EU agrees on single port for electronic charging devices

Move aims to increase consumer convenience and boost sustainable products

EU agrees on single charging port for electronic devices

EU agrees on single charging port for electronic devices
Powered by automated translation

The European Union on Tuesday signed a provisional agreement that mandates a uniform charging cord for smartphones and other devices across the 27-nation bloc.

The move is part of a wider effort to make products sold in the EU more sustainable and cut down on electronic waste.

The new rules will take effect in autumn 2024 and mean EU consumers will only need to use a common USB Type-C cable for small and medium-sized chargeable, portable electronic devices.

“European consumers were frustrated with multiple chargers piling up within their homes,” Alex Agius Saliba, the European Parliament’s lead negotiator, said at a press briefing in Brussels.

“Now, they will be able to go with a single charger for all portable electronics, which is an important step to increase consumer convenience."

Devices covered include mobile phones, tablets, e-readers, earbuds, digital cameras, headphones and headsets, hand-held video game consoles, keyboards and mice, portable speakers and navigation devices. Laptops also are covered but manufacturers will have extra time to comply.

The change will only be applicable to devices sold in the European single market, which consists of 30 countries. However, like the EU’s strict privacy regulations, they could end up becoming a de facto standard for the rest of the world.

While many electronics companies have started building USB-C sockets into their devices, Apple has to date resisted.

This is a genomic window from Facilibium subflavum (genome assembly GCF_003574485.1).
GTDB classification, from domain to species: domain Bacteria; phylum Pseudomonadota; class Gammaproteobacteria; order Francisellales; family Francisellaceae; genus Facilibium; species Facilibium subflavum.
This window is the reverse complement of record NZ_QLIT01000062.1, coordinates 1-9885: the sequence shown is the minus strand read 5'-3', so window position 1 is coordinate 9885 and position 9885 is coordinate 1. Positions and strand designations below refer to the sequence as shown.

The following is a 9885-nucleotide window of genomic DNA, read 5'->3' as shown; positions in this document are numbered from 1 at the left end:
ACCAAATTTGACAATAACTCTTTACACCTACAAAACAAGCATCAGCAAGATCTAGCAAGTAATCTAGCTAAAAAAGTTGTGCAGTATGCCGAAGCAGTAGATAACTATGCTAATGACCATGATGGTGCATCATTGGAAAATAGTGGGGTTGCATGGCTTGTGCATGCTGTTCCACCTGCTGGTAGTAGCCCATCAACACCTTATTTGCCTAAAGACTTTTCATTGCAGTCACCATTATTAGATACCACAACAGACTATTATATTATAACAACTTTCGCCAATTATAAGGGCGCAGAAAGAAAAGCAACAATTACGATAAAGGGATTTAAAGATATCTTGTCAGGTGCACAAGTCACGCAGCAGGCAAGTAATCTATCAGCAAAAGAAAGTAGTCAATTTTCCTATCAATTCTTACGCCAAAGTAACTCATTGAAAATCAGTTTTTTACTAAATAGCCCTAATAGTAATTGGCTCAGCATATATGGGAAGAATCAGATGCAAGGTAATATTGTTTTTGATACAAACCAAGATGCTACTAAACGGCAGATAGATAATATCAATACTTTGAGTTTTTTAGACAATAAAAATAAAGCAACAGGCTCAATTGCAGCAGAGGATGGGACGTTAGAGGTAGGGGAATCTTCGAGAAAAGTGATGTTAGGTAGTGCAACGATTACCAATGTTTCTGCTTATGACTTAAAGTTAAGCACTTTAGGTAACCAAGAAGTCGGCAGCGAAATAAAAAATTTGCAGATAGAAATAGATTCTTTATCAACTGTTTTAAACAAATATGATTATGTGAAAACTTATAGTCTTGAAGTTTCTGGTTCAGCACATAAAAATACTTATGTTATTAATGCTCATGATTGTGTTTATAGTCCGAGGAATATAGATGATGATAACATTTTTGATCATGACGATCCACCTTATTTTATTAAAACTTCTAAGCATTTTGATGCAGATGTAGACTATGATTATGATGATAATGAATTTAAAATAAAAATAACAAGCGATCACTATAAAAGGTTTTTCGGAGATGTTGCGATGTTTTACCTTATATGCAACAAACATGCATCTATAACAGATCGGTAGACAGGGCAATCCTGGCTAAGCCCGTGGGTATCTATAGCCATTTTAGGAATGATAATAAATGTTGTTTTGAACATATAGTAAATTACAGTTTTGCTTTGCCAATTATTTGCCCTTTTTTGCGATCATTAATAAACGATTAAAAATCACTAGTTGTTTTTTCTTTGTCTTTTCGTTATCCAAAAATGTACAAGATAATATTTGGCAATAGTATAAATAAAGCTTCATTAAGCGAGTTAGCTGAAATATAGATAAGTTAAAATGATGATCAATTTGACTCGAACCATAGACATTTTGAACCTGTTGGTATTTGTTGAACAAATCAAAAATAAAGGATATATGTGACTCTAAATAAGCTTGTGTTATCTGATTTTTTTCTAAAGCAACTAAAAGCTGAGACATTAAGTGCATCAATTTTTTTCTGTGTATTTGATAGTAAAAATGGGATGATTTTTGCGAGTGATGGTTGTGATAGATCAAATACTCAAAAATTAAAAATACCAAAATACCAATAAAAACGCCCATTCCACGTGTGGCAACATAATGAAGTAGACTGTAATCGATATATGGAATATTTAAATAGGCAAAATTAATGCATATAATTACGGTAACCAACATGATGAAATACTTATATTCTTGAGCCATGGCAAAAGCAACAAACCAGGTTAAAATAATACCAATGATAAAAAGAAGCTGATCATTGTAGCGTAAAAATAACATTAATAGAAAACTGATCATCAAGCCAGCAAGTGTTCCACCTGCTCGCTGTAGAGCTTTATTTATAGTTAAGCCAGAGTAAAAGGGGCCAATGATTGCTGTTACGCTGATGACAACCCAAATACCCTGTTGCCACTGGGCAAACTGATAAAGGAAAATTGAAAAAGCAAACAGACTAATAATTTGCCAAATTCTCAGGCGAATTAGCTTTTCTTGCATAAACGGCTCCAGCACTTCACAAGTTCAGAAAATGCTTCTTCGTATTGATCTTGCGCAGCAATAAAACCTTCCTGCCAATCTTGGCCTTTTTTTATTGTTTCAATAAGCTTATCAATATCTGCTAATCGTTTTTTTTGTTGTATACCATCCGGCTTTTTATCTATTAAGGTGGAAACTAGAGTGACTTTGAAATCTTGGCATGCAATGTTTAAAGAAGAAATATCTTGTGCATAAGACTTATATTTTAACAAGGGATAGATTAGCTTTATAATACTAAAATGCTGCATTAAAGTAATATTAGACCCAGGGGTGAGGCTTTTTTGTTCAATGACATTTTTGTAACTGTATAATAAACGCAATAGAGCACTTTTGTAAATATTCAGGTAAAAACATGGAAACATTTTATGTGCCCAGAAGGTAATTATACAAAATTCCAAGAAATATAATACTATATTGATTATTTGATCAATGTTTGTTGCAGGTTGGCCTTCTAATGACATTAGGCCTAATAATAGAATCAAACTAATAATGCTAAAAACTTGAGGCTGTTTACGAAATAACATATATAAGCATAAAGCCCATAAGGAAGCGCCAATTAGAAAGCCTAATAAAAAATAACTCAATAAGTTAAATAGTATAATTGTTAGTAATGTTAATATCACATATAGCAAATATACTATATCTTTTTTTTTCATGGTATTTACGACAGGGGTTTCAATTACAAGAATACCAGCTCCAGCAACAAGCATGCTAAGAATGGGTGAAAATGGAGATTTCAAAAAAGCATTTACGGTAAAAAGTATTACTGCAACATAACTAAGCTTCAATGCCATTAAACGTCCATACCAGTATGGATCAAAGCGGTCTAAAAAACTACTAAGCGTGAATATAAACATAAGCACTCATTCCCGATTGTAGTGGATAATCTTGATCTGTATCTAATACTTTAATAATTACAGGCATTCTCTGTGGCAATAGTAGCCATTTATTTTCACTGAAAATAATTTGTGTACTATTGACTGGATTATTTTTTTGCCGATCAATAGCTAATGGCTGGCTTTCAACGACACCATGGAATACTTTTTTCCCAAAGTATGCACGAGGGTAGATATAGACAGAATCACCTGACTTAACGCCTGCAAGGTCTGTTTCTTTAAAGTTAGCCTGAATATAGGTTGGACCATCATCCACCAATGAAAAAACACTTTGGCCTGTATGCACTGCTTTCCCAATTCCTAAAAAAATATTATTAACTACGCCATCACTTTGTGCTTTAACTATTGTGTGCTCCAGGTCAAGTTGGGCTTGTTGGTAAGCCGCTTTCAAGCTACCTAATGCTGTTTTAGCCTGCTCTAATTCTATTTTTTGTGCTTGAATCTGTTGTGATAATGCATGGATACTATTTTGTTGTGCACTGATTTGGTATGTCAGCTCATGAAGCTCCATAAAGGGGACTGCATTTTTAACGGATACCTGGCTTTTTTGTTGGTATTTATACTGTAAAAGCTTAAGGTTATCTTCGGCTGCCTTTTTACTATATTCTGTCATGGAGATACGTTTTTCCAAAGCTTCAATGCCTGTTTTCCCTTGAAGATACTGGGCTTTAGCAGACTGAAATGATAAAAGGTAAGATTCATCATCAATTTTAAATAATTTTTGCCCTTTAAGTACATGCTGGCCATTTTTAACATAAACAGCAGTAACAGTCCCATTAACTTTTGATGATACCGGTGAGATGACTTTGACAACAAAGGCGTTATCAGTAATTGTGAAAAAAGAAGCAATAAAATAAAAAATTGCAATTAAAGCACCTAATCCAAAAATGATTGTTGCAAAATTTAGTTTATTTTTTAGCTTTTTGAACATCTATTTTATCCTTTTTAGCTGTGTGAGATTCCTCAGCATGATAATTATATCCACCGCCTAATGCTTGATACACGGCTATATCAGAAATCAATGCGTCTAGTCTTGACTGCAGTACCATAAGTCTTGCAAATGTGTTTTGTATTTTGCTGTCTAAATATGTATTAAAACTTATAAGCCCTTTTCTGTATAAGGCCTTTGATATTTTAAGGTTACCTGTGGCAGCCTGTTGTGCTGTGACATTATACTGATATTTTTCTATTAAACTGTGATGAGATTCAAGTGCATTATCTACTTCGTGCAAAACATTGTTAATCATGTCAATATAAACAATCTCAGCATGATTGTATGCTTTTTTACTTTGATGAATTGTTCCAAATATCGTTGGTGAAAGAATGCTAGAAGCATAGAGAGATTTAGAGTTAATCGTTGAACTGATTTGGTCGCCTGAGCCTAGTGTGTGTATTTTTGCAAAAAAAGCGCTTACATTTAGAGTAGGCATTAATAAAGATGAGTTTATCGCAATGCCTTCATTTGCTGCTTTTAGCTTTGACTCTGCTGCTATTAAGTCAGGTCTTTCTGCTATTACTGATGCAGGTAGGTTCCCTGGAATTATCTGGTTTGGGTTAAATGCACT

The iPhone maker did not respond to an AP request for comment but has previously expressed concern that a single port mandate would limit innovation and hurt consumers.

The company’s iPhone come with its own lightning charging port, though newer models include cables that can be plugged into a USB-C socket.

The EU rules also outline standards for fast-charging technology and give consumers the right to choose whether to buy new devices with or without a charger, which the EU estimates will save consumers €250 million ($266m) a year.

Reducing electronic waste is another goal. The EU estimates disposed or unused chargers account for 11,000 tonnes of e-waste in Europe every year.

Mr Saliba said that, according to the European Commission’s impact assessment: “One in every three chargers that is bundled with these products is never opened from its original packaging.”

The EU spent more than a decade trying to cajole the electronics industry into adopting a common charging standard, an effort that whittled different plugs down to a handful until the commission, which is the bloc’s executive arm, forced the issue with draft legislation last September.

The European Parliament and European Council are expected to give formal approval to the agreement after the summer break.

Updated: June 08, 2022, 7:29 AM